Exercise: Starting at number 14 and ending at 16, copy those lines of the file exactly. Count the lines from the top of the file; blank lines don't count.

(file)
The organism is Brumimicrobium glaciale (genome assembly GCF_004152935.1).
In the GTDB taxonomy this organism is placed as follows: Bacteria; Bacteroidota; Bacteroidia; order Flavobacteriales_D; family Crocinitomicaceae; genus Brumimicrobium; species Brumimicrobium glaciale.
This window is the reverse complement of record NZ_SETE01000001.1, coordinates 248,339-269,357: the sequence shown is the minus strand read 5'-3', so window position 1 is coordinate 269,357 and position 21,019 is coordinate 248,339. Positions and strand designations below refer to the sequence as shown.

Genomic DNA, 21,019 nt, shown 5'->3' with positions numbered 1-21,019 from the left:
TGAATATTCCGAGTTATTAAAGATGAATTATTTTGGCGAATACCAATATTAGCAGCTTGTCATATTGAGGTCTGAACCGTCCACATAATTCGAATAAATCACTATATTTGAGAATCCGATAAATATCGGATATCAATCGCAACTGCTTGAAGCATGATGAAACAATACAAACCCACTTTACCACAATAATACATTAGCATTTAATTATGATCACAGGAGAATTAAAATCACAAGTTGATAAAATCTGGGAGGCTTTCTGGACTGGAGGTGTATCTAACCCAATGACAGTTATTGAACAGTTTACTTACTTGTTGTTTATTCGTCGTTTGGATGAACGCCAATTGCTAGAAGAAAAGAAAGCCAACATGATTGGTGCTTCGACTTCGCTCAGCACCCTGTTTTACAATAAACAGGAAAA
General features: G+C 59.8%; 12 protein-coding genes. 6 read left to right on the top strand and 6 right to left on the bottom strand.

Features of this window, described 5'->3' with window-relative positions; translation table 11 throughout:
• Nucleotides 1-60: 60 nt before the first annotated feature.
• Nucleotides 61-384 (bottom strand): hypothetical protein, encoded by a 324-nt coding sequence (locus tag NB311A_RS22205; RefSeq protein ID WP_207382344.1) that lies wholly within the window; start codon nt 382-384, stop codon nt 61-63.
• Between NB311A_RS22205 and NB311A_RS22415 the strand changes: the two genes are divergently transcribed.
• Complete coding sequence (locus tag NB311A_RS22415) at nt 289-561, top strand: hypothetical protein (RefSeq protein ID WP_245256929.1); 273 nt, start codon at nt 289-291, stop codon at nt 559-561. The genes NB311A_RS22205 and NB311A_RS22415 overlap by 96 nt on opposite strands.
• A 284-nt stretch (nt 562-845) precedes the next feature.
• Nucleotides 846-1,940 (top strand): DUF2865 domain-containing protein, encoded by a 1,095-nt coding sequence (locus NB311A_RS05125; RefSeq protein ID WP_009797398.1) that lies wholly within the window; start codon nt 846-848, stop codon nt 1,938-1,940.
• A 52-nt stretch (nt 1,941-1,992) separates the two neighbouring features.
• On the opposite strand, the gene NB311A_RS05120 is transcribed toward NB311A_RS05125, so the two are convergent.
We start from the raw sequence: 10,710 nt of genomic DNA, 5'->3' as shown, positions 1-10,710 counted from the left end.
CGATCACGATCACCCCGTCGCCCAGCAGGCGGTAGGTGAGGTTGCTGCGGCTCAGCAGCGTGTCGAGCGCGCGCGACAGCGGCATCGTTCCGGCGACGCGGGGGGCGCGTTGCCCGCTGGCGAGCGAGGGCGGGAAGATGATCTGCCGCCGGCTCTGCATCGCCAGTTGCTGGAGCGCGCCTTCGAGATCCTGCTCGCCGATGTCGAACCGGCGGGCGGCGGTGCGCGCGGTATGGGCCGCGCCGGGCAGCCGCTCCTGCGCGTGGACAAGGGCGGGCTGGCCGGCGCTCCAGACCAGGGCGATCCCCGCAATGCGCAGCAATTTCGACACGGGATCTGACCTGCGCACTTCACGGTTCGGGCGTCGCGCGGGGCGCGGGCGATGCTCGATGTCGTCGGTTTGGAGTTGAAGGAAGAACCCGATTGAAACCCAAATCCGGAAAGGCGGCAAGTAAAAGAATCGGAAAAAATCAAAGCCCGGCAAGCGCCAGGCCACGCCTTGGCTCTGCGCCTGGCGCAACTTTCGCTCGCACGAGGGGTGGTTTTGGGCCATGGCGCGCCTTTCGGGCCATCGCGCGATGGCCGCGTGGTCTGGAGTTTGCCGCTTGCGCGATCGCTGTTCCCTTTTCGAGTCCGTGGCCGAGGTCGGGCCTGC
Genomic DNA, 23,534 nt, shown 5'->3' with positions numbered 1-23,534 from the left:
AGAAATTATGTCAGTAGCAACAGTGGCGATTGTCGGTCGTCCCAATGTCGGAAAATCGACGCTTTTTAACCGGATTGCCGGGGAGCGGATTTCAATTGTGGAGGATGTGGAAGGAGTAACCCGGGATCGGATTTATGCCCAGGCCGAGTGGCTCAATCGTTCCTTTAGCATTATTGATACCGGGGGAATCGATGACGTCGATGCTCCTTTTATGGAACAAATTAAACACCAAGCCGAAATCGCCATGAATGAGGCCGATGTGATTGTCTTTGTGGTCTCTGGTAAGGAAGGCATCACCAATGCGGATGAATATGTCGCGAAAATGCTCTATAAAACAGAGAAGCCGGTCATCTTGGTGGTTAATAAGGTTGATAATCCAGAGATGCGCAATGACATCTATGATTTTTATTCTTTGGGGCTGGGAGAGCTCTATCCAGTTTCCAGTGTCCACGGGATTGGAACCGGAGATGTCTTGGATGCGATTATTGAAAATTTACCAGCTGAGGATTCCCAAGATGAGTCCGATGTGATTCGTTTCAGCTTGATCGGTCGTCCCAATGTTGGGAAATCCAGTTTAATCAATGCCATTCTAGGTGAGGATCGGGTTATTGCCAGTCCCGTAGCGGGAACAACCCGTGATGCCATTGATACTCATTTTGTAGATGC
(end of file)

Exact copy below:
• A 52-nt stretch (nt 1,941-1,992) separates the two neighbouring features.
• On the opposite strand, the gene NB311A_RS05120 is transcribed toward NB311A_RS05125, so the two are convergent.
We start from the raw sequence: 10,710 nt of genomic DNA, 5'->3' as shown, positions 1-10,710 counted from the left end.